Sportpalast speech

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Nazi rally on 18 February 1943 at the Berlin Sportpalast; the sign says "Totaler Krieg – Kürzester Krieg" ("Total War – Shortest War").

The Sportpalast speech (German: Sportpalastrede) or Total War speech was a speech delivered by German Propaganda Minister Joseph Goebbels at the Berlin Sportpalast to a large, carefully selected audience on 18 February 1943, as the tide of World War II was turning against Nazi Germany and its Axis allies. The speech is particularly notable as Goebbels almost mentions the Holocaust, when he begins saying "Ausrotten" (using the German word for extermination), but quickly changes it to "Ausschaltung" (i.e. exclusion). This was the same word Heinrich Himmler used on 18 December 1941, when he recorded the outcome of his discussion with Adolf Hitler on the Final Solution, wherein he wrote "als Partisanen auszurotten" ("exterminate them as partisans").

It is considered the most famous of Goebbels's speeches.[1] The speech was the first public admission by the Nazi leadership that Germany faced serious dangers. Goebbels called for a total war (German: totaler Krieg) to secure victory over the Allies, and exhorted the German people to continue the war even though it would be long and difficult because—as he asserted—both Germany's survival and the survival of a non-Bolshevist Europe were at stake.


The Eastern Front in February 1943

After the Axis defeat in late 1942 at the Second Battle of El Alamein in Egypt, a turning point of World War II in Europe occurred on 2 February 1943 as the Battle of Stalingrad ended with the surrender of Field Marshal Friedrich Paulus and the German 6th Army to the Soviets.[2] At the Casablanca Conference in January, US President Franklin D. Roosevelt and British Prime Minister Winston Churchill had demanded Germany's unconditional surrender,[3] and the Soviets, encouraged by their victory, were beginning to retake territory, including Kursk (8 February), Rostov-on-Don (14 February), and Kharkov (16 February). After the Axis defeats in Egypt and the subsequent loss of Tripoli (23 January 1943), military setbacks shook Axis morale. In the Pacific, the Americans had just completed their months-long reconquest of Guadalcanal.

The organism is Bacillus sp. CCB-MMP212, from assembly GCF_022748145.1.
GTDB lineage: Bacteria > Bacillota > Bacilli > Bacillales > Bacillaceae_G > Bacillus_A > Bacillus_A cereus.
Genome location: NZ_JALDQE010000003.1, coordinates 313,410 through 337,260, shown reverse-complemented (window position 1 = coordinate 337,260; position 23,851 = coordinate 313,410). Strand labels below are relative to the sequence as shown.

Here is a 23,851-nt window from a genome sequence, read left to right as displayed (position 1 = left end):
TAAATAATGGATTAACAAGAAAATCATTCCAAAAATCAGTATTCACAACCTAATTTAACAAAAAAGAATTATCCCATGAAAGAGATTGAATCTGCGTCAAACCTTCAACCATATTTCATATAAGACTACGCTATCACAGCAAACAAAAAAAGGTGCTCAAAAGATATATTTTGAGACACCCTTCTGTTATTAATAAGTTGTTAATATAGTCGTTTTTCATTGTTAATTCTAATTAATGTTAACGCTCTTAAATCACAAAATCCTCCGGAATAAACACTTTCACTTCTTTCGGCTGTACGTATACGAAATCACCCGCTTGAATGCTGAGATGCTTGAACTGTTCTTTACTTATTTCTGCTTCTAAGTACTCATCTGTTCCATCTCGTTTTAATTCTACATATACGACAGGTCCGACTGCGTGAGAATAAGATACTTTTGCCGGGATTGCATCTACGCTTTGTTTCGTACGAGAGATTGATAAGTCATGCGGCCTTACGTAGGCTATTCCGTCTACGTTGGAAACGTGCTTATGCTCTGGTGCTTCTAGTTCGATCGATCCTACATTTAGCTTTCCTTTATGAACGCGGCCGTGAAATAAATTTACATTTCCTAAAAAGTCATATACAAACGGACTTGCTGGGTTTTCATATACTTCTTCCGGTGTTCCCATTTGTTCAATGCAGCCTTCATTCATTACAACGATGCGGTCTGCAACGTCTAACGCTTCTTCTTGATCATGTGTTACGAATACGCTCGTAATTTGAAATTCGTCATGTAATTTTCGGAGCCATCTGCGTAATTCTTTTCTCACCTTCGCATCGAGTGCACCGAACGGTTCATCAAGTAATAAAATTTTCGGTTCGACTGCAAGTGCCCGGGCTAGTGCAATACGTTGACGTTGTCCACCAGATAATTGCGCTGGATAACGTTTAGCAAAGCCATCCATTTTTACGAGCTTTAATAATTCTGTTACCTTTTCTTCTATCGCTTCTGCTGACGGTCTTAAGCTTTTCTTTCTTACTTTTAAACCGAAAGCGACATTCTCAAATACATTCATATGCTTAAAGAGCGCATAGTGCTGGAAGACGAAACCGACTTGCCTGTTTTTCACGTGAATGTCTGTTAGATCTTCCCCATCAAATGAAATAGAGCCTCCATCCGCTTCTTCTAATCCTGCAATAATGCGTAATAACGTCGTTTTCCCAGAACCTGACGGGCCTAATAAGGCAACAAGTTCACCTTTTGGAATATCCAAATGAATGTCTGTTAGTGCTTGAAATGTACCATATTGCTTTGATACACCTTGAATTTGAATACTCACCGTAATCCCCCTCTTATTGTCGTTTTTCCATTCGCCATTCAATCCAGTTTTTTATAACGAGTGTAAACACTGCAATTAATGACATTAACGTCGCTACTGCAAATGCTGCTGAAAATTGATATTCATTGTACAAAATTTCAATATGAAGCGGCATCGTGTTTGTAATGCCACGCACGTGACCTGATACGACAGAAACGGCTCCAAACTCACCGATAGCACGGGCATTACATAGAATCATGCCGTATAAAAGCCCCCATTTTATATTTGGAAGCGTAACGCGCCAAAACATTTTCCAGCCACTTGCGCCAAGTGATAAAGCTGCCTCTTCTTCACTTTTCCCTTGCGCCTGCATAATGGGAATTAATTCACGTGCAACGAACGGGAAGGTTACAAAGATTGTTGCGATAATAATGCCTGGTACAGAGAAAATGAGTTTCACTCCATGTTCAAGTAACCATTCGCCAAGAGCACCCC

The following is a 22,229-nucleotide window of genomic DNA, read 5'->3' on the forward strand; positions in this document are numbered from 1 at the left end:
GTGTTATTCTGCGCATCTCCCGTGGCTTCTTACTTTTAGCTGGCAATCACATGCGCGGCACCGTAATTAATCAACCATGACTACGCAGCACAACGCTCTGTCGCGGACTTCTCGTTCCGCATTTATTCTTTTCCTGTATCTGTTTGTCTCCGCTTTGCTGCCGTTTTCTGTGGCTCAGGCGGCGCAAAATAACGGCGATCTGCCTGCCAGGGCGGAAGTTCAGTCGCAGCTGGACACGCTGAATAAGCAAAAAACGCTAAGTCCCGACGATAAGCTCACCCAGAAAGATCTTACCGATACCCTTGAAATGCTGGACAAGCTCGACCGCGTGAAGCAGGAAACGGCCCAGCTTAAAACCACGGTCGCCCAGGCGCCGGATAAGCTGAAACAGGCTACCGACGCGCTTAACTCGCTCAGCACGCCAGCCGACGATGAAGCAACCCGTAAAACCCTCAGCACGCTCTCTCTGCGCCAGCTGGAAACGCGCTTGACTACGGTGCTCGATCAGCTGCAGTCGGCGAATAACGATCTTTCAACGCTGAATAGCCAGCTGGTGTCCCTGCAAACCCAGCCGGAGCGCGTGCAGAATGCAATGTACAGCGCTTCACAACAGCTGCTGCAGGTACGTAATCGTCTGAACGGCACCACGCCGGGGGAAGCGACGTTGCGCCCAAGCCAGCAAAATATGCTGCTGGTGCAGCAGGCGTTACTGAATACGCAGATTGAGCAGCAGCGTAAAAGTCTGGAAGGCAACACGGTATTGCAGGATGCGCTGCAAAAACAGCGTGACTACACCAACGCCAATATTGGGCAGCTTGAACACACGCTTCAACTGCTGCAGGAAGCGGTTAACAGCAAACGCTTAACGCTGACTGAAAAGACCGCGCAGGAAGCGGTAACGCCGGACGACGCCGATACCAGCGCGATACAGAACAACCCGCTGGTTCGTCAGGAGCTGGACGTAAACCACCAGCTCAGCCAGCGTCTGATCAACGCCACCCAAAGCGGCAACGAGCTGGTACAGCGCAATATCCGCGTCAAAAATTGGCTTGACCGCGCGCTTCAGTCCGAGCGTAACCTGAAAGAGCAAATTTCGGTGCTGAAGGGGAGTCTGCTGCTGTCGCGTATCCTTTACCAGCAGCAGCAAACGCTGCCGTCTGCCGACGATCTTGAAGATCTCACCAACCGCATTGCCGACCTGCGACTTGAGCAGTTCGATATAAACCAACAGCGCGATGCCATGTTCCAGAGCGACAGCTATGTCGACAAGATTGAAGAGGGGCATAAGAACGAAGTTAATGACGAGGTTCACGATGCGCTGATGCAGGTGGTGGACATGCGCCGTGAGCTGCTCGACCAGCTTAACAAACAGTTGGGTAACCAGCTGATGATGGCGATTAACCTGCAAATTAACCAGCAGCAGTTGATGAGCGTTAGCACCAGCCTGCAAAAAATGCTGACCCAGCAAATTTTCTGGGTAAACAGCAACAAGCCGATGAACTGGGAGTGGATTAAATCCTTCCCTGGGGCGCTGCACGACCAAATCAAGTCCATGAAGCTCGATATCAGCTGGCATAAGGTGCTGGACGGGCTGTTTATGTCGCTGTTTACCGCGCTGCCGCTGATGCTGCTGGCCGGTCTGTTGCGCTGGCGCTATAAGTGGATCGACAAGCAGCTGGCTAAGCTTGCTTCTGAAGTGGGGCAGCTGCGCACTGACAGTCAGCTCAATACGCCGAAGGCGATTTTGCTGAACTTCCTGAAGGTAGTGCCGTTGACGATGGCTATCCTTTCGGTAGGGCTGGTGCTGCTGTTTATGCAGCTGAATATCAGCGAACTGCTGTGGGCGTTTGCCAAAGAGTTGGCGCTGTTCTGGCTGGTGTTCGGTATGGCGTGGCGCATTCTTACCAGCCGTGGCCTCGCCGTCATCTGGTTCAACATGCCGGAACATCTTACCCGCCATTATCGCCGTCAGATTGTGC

Goebbels, April 1937

Hitler responded with the first measures that would lead to the all-out mobilisation of Germany. Prior to the speech, the government closed restaurants, clubs, bars, theatres, and luxury stores throughout the country so that the civilian population could contribute more to the war.[4] Despite this, the measures taken did not go as far as Goebbels wanted, and other ministers such as Hermann Göring and Hans Lammers succeeded in watering the measures down.[5]

Setting and audience[edit]

The setting of the speech in the Sportpalast placed the audience behind and under a big banner bearing the all-capital words "TOTALER KRIEG – KÜRZESTER KRIEG" ("total war – shortest war") along with Nazi banners and swastikas, as seen in pictures and film of the event.